The Martyrdom situates Alexander and his companions’ burial at the seventh milestone on the via Numentana and their feast on 3 May, thus corroborating a number of late antique sources about their cult (see S00127). The Martyrdom also provides information about burial sites for Quirinus and Hermes, respectively on the via Appia in the cemetery of Praetextatus and on the via Salaria vetus (corroborating other sources for the latter, see S00404). Particularly worthy of note are the mention of the veneration, by kissing them, of Peter’s chains (vincula) in Rome, and the reference to the appointment of a bishop to supervise the cult of the martyrs at the seventh milestone on the via Numentana. Dufourcq noted that the reference to Peter’s chains seems to indicate a particular devotion for them, perhaps mirroring the naming of the titulus Apostolorum after them in sources from the 6th century. The identification of the martyr Alexander of the via Numentana with pope Alexander I is attested both by the Martyrdom and the biography of Alexander in the Liber Pontificalis (E00169), although it remains uncertain whether there is any contact between the two texts (which bear some differences like Alexander's manner of death and Theodotus' rank in clergy) and which is the earliest. The time of composition of the Martyrdom (BHL 266) remains uncertain, but predates the 8th century: circulating in manuscripts since the 9th century, it was already used by Bede in his 8th c. Martyrology (E05546). There is no agreement yet on a narrower dating, scholars situating it, with diverse hypotheses, between the 5th and the 7th centuries (Latin repertories suggest the 5th or 6th centuries, following the hypotheses respectively of Llewellyn and Dufourcq: Gryson, R., Répertoire général des auteurs ecclésiastiques Latins de l’Antiquité et du Haut moyen âge, 2 vols. (Freiburg, 2007), I, 51; Clavis Patrum Latinorum 2160). Debates about its dating particularly focus on its relationship to the Liber Pontificalis, the development of cult of pope Alexander on the via Numentana, and more broadly the early history of the diocese of Numentum where the three saints are buried (for an overview of dating hypotheses and information about cult, with further bibliography, see Lanéry 2010, 301-302; Tiddia 2014, 13-83; Lapidge 2018, 557-562). Lapidge, not mentioning the identification of Alexander as a martyr of the via Numentana in the Liber Pontificalis, puts emphasis on the fact that the same identification is found in the Malmesbury Itinerary from the mid 7th century, and suggests that the itinerary borrowed from the Martyrdom, which was thus perhaps composed between 600 and 650. However, the Liber Pontificalis, written a century earlier, shows that the identification was more widespread than assumed by Lapidge.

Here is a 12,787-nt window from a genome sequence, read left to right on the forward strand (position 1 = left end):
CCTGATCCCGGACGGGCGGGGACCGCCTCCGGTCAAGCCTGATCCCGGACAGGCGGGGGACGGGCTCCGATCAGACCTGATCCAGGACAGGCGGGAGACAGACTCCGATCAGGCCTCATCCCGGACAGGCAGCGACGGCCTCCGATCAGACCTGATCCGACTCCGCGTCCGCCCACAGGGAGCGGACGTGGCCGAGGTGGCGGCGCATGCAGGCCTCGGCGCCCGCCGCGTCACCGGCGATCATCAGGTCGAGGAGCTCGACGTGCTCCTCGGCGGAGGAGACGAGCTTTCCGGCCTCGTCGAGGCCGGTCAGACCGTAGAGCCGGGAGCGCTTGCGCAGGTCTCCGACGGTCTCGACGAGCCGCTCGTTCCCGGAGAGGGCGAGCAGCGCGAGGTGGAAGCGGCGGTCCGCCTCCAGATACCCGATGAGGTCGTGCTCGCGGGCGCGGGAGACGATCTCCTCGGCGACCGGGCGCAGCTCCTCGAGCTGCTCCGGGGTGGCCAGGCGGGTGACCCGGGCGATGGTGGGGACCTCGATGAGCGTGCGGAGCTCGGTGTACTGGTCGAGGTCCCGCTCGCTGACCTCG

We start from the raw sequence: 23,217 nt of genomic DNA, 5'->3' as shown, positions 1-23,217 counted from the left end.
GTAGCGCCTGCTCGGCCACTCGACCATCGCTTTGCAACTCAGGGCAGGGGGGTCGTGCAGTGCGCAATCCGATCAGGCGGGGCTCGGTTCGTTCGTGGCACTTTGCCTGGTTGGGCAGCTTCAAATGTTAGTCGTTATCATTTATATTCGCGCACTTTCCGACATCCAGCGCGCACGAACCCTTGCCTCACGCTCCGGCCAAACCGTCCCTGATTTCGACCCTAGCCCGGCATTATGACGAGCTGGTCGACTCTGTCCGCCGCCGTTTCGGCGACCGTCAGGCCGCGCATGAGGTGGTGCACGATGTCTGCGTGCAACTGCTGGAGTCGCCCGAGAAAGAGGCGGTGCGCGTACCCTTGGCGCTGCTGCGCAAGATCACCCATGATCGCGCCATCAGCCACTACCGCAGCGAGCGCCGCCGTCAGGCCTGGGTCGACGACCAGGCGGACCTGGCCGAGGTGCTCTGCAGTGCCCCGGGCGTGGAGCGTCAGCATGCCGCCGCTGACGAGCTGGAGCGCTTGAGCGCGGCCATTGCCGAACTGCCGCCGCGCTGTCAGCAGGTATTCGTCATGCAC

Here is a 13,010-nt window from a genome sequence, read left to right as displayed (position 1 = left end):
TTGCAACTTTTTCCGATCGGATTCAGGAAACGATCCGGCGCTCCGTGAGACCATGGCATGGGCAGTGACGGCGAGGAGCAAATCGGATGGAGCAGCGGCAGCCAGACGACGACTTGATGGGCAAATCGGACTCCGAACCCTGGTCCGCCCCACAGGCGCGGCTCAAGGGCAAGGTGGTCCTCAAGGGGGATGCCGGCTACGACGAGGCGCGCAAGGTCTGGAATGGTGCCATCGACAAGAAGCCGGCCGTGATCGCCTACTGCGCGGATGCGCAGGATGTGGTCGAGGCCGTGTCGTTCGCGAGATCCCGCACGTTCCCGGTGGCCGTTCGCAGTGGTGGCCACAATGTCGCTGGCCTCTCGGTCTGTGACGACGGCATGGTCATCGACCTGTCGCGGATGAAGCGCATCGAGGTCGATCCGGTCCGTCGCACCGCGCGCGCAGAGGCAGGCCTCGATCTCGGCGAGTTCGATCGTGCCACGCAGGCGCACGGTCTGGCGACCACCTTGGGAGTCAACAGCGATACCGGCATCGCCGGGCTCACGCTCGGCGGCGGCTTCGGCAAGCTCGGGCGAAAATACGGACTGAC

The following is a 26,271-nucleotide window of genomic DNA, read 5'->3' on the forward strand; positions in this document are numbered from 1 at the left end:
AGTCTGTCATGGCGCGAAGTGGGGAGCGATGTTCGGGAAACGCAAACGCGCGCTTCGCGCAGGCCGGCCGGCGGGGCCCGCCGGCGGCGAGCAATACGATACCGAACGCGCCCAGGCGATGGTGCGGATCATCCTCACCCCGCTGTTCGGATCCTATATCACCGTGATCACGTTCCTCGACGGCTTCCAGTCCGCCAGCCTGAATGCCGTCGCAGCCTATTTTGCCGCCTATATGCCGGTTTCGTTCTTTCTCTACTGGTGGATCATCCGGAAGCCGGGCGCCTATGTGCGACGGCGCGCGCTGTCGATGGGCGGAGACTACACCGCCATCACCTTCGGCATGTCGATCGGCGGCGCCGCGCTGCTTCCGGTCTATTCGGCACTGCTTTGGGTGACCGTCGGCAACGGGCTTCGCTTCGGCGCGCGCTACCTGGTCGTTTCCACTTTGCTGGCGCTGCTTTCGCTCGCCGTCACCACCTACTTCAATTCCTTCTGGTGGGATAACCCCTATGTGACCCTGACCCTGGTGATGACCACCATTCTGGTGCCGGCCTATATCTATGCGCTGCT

Bibliography